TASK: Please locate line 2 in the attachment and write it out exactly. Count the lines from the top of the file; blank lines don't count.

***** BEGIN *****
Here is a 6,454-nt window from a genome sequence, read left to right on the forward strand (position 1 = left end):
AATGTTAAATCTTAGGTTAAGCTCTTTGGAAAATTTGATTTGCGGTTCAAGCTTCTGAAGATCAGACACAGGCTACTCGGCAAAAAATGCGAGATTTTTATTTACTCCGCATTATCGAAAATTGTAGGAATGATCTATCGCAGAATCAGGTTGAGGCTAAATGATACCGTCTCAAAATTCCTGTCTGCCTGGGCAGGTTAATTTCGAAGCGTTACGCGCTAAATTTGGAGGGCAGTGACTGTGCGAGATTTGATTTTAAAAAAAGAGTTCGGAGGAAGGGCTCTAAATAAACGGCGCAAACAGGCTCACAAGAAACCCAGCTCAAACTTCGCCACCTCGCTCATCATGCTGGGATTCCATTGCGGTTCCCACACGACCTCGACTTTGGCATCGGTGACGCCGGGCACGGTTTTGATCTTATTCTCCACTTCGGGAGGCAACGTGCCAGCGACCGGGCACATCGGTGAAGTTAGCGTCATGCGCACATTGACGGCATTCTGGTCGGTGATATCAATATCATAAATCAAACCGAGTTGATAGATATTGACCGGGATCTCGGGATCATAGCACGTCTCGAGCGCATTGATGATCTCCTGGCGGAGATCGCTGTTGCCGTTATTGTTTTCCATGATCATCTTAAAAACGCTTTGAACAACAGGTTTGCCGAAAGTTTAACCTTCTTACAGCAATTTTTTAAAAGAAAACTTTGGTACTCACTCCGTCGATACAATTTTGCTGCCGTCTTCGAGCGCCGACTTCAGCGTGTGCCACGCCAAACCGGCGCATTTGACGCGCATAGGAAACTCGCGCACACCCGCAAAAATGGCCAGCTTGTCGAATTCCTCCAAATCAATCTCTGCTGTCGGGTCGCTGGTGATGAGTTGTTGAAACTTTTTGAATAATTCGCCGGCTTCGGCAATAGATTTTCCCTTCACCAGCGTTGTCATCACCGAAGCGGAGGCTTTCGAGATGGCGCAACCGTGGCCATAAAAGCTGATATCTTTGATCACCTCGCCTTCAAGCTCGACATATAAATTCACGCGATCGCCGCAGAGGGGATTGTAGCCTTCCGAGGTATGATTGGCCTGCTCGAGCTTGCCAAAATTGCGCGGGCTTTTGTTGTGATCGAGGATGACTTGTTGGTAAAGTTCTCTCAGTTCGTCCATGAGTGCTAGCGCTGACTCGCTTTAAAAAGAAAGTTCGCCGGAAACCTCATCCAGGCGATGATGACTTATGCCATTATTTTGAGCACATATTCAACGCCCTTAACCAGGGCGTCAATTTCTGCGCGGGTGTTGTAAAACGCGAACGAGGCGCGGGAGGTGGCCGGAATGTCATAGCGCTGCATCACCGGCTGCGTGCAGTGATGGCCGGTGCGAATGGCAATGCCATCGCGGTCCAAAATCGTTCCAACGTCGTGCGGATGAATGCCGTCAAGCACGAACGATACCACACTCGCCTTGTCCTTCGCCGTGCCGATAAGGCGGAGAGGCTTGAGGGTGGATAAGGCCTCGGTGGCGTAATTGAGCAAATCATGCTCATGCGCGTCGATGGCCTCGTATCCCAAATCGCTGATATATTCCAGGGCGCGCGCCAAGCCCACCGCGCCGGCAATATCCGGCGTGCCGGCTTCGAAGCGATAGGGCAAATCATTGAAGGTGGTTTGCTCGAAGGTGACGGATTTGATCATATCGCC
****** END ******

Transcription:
AATGTTAAATCTTAGGTTAAGCTCTTTGGAAAATTTGATTTGCGGTTCAAGCTTCTGAAGATCAGACACAGGCTACTCGGCAAAAAATGCGAGATTTTTATTTACTCCGCATTATCGAAAATTGTAGGAATGATCTATCGCAGAATCAGGTTGAGGCTAAATGATACCGTCTCAAAATTCCTGTCTGCCTGGGCAGGTTAATTTCGAAGCGTTACGCGCTAAATTTGGAGGGCAGTGACTGTGCGAGATTTGATTTTAAAAAAAGAGTTCGGAGGAAGGGCTCTAAATAAACGGCGCAAACAGGCTCACAAGAAACCCAGCTCAAACTTCGCCACCTCGCTCATCATGCTGGGATTCCATTGCGGTTCCCACACGACCTCGACTTTGGCATCGGTGACGCCGGGCACGGTTTTGATCTTATTCTCCACTTCGGGAGGCAACGTGCCAGCGACCGGGCACATCGGTGAAGTTAGCGTCATGCGCACATTGACGGCATTCTGGTCGGTGATATCAATATCATAAATCAAACCGAGTTGATAGATATTGACCGGGATCTCGGGATCATAGCACGTCTCGAGCGCATTGATGATCTCCTGGCGGAGATCGCTGTTGCCGTTATTGTTTTCCATGATCATCTTAAAAACGCTTTGAACAACAGGTTTGCCGAAAGTTTAACCTTCTTACAGCAATTTTTTAAAAGAAAACTTTGGTACTCACTCCGTCGATACAATTTTGCTGCCGTCTTCGAGCGCCGACTTCAGCGTGTGCCACGCCAAACCGGCGCATTTGACGCGCATAGGAAACTCGCGCACACCCGCAAAAATGGCCAGCTTGTCGAATTCCTCCAAATCAATCTCTGCTGTCGGGTCGCTGGTGATGAGTTGTTGAAACTTTTTGAATAATTCGCCGGCTTCGGCAATAGATTTTCCCTTCACCAGCGTTGTCATCACCGAAGCGGAGGCTTTCGAGATGGCGCAACCGTGGCCATAAAAGCTGATATCTTTGATCACCTCGCCTTCAAGCTCGACATATAAATTCACGCGATCGCCGCAGAGGGGATTGTAGCCTTCCGAGGTATGATTGGCCTGCTCGAGCTTGCCAAAATTGCGCGGGCTTTTGTTGTGATCGAGGATGACTTGTTGGTAAAGTTCTCTCAGTTCGTCCATGAGTGCTAGCGCTGACTCGCTTTAAAAAGAAAGTTCGCCGGAAACCTCATCCAGGCGATGATGACTTATGCCATTATTTTGAGCACATATTCAACGCCCTTAACCAGGGCGTCAATTTCTGCGCGGGTGTTGTAAAACGCGAACGAGGCGCGGGAGGTGGCCGGAATGTCATAGCGCTGCATCACCGGCTGCGTGCAGTGATGGCCGGTGCGAATGGCAATGCCATCGCGGTCCAAAATCGTTCCAACGTCGTGCGGATGAATGCCGTCAAGCACGAACGATACCACACTCGCCTTGTCCTTCGCCGTGCCGATAAGGCGGAGAGGCTTGAGGGTGGATAAGGCCTCGGTGGCGTAATTGAGCAAATCATGCTCATGCGCGTCGATGGCCTCGTATCCCAAATCGCTGATATATTCCAGGGCGCGCGCCAAGCCCACCGCGCCGGCAATATCCGGCGTGCCGGCTTCGAAGCGATAGGGCAAATCATTGAAGGTGGTTTGCTCGAAGGTGACGGATTTGATCATATCGCC